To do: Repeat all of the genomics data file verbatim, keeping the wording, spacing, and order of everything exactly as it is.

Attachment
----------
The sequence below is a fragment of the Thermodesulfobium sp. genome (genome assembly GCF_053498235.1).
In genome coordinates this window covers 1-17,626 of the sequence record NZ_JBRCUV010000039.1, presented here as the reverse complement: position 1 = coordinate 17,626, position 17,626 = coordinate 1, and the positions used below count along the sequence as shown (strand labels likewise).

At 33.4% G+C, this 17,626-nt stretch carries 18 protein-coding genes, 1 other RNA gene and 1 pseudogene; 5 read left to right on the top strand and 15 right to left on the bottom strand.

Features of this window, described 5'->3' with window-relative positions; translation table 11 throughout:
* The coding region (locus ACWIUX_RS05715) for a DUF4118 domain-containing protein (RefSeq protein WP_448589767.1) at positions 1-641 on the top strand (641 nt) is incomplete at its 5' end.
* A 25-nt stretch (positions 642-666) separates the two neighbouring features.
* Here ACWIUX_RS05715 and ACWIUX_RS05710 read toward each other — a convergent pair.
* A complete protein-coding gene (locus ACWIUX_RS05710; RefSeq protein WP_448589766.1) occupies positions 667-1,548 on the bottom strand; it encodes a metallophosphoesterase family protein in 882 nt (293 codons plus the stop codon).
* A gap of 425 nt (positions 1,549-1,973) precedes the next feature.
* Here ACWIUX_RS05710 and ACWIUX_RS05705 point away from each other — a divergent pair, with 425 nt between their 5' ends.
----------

The sequence below is a fragment of the Thermodesulfobium sp. genome (genome assembly GCF_053498235.1).
In genome coordinates this window covers 1-17,626 of the sequence record NZ_JBRCUV010000039.1, presented here as the reverse complement: position 1 = coordinate 17,626, position 17,626 = coordinate 1, and the positions used below count along the sequence as shown (strand labels likewise).

At 33.4% G+C, this 17,626-nt stretch carries 18 protein-coding genes, 1 other RNA gene and 1 pseudogene; 5 read left to right on the top strand and 15 right to left on the bottom strand.

Features of this window, described 5'->3' with window-relative positions; translation table 11 throughout:
* The coding region (locus ACWIUX_RS05715) for a DUF4118 domain-containing protein (RefSeq protein WP_448589767.1) at positions 1-641 on the top strand (641 nt) is incomplete at its 5' end.
* A 25-nt stretch (positions 642-666) separates the two neighbouring features.
* Here ACWIUX_RS05715 and ACWIUX_RS05710 read toward each other — a convergent pair.
* A complete protein-coding gene (locus ACWIUX_RS05710; RefSeq protein WP_448589766.1) occupies positions 667-1,548 on the bottom strand; it encodes a metallophosphoesterase family protein in 882 nt (293 codons plus the stop codon).
* A gap of 425 nt (positions 1,549-1,973) precedes the next feature.
* Here ACWIUX_RS05710 and ACWIUX_RS05705 point away from each other — a divergent pair, with 425 nt between their 5' ends.